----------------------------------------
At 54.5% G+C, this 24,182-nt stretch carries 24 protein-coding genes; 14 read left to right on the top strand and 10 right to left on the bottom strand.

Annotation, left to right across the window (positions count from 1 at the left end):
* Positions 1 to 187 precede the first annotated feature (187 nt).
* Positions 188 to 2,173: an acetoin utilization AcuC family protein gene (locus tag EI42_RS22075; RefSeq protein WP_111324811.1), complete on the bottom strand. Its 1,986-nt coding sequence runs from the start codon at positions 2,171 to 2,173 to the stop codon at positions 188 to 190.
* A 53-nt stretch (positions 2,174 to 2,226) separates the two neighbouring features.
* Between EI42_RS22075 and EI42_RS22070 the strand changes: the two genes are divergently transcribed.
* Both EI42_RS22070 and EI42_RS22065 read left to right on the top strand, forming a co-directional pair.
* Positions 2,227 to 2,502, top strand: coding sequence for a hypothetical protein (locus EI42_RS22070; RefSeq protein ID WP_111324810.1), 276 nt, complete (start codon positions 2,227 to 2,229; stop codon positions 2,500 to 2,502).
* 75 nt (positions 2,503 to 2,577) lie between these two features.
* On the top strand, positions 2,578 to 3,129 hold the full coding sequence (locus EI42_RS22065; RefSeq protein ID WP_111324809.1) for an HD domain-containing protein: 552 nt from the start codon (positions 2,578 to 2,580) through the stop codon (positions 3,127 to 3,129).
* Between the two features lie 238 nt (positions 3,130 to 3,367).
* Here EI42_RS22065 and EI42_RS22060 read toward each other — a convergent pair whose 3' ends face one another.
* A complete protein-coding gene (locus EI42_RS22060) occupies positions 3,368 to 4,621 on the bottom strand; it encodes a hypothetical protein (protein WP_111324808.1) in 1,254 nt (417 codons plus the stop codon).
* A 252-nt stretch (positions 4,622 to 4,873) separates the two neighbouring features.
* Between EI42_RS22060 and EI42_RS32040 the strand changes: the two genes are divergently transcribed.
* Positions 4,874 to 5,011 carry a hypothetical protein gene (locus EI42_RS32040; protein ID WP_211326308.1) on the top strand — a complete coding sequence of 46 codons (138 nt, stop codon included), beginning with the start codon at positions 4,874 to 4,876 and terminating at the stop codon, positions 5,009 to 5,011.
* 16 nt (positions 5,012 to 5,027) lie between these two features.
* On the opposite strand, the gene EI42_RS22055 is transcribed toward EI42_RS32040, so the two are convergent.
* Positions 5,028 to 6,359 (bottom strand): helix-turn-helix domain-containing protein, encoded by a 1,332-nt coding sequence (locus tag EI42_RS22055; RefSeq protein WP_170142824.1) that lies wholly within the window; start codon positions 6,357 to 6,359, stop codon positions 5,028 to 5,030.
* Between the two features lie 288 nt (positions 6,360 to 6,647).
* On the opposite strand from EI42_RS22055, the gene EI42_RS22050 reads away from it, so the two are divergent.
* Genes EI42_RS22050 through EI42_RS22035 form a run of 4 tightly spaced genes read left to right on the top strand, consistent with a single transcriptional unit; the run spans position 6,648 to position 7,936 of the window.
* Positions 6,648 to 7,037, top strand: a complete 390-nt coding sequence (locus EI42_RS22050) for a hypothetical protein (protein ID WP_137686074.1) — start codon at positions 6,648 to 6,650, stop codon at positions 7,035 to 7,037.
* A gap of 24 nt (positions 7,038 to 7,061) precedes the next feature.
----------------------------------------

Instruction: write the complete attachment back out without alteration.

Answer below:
At 54.5% G+C, this 24,182-nt stretch carries 24 protein-coding genes; 14 read left to right on the top strand and 10 right to left on the bottom strand.

Annotation, left to right across the window (positions count from 1 at the left end):
* Positions 1 to 187 precede the first annotated feature (187 nt).
* Positions 188 to 2,173: an acetoin utilization AcuC family protein gene (locus tag EI42_RS22075; RefSeq protein WP_111324811.1), complete on the bottom strand. Its 1,986-nt coding sequence runs from the start codon at positions 2,171 to 2,173 to the stop codon at positions 188 to 190.
* A 53-nt stretch (positions 2,174 to 2,226) separates the two neighbouring features.
* Between EI42_RS22075 and EI42_RS22070 the strand changes: the two genes are divergently transcribed.
* Both EI42_RS22070 and EI42_RS22065 read left to right on the top strand, forming a co-directional pair.
* Positions 2,227 to 2,502, top strand: coding sequence for a hypothetical protein (locus EI42_RS22070; RefSeq protein ID WP_111324810.1), 276 nt, complete (start codon positions 2,227 to 2,229; stop codon positions 2,500 to 2,502).
* 75 nt (positions 2,503 to 2,577) lie between these two features.
* On the top strand, positions 2,578 to 3,129 hold the full coding sequence (locus EI42_RS22065; RefSeq protein ID WP_111324809.1) for an HD domain-containing protein: 552 nt from the start codon (positions 2,578 to 2,580) through the stop codon (positions 3,127 to 3,129).
* Between the two features lie 238 nt (positions 3,130 to 3,367).
* Here EI42_RS22065 and EI42_RS22060 read toward each other — a convergent pair whose 3' ends face one another.
* A complete protein-coding gene (locus EI42_RS22060) occupies positions 3,368 to 4,621 on the bottom strand; it encodes a hypothetical protein (protein WP_111324808.1) in 1,254 nt (417 codons plus the stop codon).
* A 252-nt stretch (positions 4,622 to 4,873) separates the two neighbouring features.
* Between EI42_RS22060 and EI42_RS32040 the strand changes: the two genes are divergently transcribed.
* Positions 4,874 to 5,011 carry a hypothetical protein gene (locus EI42_RS32040; protein ID WP_211326308.1) on the top strand — a complete coding sequence of 46 codons (138 nt, stop codon included), beginning with the start codon at positions 4,874 to 4,876 and terminating at the stop codon, positions 5,009 to 5,011.
* 16 nt (positions 5,012 to 5,027) lie between these two features.
* On the opposite strand, the gene EI42_RS22055 is transcribed toward EI42_RS32040, so the two are convergent.
* Positions 5,028 to 6,359 (bottom strand): helix-turn-helix domain-containing protein, encoded by a 1,332-nt coding sequence (locus tag EI42_RS22055; RefSeq protein WP_170142824.1) that lies wholly within the window; start codon positions 6,357 to 6,359, stop codon positions 5,028 to 5,030.
* Between the two features lie 288 nt (positions 6,360 to 6,647).
* On the opposite strand from EI42_RS22055, the gene EI42_RS22050 reads away from it, so the two are divergent.
* Genes EI42_RS22050 through EI42_RS22035 form a run of 4 tightly spaced genes read left to right on the top strand, consistent with a single transcriptional unit; the run spans position 6,648 to position 7,936 of the window.
* Positions 6,648 to 7,037, top strand: a complete 390-nt coding sequence (locus EI42_RS22050) for a hypothetical protein (protein ID WP_137686074.1) — start codon at positions 6,648 to 6,650, stop codon at positions 7,035 to 7,037.
* A gap of 24 nt (positions 7,038 to 7,061) precedes the next feature.